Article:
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Left-Handed Compliment: Barry Zito Wants To Be An Old Pitcher Like Jamie Moyer

Barry_and_Timmy

Ezra Shaw/Getty Images

"That's what I hate about these major league batters - I get older, they stay the same age."

Barry Zito of the San Francisco Giants is off to a fast start this season, further establishing himself as one the game's premiere left-handed pitchers while possibly throwing the ball better than at any other point in his 11-year career. Zito's also in the midst of a seven-year, $126 million contract that will keep him employed by the Giants through 2013. But that hasn't stopped him from thinking about what he'll be doing when 2014 eventually rolls around. Somewhat surprisingly, Zito still wants to pitch into the distant future. And beyond.

Zito, who won't turn 32 until May 13th, is one of 12 active pitchers that have thrown more than 2,000 innings in the majors (Mark Buehrle of the Chicago White Sox is the only member of that group that is younger). Phillies starter Jamie Moyer, the senior leader of the 2,000 inning club, is also someone whose career Zito would like to emulate. Moyer (aka "Old Man Baseball") has played 23 seasons in the majors and looks to join the uber-exclusive 4,000 inning club later this season.

Zito says that he wants to pitch "as long as my body will let me and as long as somebody wants me to be on their team." Let's take a look at some of the oldest pitchers ever to throw in the big leagues and see what Zito may learn from the masters of baseball career immortality.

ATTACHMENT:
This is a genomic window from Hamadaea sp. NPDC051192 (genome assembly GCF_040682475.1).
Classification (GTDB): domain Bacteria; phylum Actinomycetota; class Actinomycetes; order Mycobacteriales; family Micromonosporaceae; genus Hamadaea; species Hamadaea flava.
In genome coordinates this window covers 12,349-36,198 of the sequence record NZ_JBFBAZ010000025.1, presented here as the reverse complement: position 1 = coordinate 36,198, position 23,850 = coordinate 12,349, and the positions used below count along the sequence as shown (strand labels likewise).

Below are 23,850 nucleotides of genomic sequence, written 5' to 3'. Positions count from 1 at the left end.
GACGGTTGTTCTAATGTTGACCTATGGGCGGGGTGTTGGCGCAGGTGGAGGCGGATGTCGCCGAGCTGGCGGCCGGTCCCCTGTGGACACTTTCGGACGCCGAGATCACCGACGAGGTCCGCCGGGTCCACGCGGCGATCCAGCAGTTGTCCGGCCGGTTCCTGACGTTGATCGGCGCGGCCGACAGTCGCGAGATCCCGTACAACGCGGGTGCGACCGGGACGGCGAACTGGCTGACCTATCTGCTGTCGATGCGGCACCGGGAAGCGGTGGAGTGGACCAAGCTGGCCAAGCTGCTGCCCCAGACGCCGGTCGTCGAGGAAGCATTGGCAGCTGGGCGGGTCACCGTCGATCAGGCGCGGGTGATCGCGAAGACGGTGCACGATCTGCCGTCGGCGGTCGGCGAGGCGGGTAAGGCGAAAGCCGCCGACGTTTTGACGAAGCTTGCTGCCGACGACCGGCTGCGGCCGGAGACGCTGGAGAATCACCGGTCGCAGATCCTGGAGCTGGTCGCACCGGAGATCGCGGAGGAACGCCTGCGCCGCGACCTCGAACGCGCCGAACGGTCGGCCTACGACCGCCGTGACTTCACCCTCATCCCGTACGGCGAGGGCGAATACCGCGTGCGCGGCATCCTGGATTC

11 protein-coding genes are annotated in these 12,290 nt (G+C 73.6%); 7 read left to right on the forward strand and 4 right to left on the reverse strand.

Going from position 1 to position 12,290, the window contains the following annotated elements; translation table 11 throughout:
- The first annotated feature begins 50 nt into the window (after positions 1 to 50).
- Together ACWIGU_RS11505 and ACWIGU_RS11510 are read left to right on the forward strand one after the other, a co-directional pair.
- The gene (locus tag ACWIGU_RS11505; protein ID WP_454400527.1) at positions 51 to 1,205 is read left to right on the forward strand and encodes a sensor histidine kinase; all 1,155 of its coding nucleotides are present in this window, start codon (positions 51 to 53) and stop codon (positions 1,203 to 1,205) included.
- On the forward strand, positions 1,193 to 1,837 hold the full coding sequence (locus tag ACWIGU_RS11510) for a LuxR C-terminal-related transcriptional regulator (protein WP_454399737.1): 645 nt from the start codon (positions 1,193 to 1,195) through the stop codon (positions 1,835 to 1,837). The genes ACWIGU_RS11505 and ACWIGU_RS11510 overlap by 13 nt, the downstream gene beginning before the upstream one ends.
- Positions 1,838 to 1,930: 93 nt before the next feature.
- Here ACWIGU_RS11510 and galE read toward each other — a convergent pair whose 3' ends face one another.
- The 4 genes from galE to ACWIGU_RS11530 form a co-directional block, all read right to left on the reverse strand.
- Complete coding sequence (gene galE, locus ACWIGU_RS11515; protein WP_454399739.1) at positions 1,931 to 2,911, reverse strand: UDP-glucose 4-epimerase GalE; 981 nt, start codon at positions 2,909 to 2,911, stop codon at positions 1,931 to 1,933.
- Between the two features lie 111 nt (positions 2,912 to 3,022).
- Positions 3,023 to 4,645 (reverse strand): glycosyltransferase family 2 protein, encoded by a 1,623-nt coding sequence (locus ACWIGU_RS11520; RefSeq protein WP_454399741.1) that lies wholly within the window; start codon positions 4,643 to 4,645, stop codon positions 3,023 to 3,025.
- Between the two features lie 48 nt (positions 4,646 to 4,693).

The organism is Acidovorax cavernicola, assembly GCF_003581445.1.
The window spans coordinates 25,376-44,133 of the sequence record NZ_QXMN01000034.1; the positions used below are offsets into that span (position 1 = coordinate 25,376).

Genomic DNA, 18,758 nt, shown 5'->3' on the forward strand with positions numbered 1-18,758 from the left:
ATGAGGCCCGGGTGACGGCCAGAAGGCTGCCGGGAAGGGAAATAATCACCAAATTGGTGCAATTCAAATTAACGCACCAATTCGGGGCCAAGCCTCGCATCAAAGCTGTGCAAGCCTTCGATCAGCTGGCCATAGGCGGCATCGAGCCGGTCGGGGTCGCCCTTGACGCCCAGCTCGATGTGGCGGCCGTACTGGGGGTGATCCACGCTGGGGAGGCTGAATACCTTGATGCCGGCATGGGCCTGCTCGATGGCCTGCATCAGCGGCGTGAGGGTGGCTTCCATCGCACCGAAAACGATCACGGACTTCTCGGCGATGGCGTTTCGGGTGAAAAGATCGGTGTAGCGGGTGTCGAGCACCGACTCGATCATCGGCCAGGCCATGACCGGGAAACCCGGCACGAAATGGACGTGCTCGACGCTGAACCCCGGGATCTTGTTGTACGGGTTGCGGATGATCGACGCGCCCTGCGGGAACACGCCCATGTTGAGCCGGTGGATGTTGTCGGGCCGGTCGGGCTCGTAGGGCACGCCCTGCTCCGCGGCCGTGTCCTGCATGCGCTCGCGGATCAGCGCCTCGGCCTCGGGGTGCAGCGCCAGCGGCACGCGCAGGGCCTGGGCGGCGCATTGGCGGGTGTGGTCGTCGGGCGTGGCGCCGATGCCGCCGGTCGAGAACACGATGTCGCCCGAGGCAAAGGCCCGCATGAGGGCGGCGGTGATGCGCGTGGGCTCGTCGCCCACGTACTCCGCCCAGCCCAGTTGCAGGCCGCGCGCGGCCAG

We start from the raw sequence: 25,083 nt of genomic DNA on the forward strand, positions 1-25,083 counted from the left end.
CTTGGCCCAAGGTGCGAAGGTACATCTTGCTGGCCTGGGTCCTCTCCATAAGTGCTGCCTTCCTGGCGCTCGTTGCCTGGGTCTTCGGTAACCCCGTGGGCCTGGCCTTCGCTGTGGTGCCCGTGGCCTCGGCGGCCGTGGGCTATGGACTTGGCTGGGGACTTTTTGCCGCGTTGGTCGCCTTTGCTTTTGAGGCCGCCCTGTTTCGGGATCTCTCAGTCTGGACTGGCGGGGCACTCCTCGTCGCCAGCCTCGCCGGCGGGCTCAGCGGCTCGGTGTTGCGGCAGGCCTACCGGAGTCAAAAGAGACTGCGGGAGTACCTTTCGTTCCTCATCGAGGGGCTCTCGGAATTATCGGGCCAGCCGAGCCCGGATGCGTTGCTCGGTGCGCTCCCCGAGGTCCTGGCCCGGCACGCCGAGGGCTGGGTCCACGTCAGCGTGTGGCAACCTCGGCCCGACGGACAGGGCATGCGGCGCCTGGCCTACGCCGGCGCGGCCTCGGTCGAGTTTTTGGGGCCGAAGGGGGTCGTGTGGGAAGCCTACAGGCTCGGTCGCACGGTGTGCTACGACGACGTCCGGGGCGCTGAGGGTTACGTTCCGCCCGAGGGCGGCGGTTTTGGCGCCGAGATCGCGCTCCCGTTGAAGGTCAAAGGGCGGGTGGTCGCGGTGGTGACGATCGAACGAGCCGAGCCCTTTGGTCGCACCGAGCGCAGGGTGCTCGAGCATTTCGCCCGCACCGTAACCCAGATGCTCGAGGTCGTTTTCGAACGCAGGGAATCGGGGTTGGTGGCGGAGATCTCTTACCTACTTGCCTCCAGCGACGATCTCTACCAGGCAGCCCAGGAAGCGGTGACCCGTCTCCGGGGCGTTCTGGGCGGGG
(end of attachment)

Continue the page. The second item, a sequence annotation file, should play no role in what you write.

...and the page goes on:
Satchel Paige (59 years old). Although Paige didn't debut in the major leagues until he was 42 years old, he still made an enduring contribution to the game. Paige also provided his own "Rules for Staying Young," including such gems as "If your stomach disputes you, lie down and pacify it with cool thoughts." That should be no problem for Zito, who practices yoga. Check.

Nick Altrock (57 years old). Seriously, this lefty's real name was "Alt rock." Perhaps not since Joey Fatone was the "Fat one" in *NSYNC has a name been so symbolic. Known alt rocker and guitar player Zito has this one easily covered.

Jack Quinn (50 years old). Quinn played for so long that he ended up being one of the last pitchers to be grandfathered in with permission to throw the spitball pitch after it was banned in 1920. Unfortunately, Zito can't rely on the spitter these days, but at least he has that sweet curve to fall back on.

Hoyt Wilhelm (49 years old) and Phil Niekro (48 years old). We'll group these two together because they share the same secret to years of pitching success: the knuckleball. Maybe they could teach 43-year-old knuckleballer Tim Wakefield a thing or two, but Zito may be out of their reach. Unless, of course, they also raised sea horses.

Jamie Moyer (47 years old). While we're still not convinced that Moyer is even the oldest pitcher on his own team (we're looking at you, Jose Contreras), we think we've found the secret to his success. It probably has something to do with the good karma of being one of the all around good guys in baseball, evidenced by the Moyer Foundation. This bodes well for Zito, as his Strikeouts for Troops is equally noble.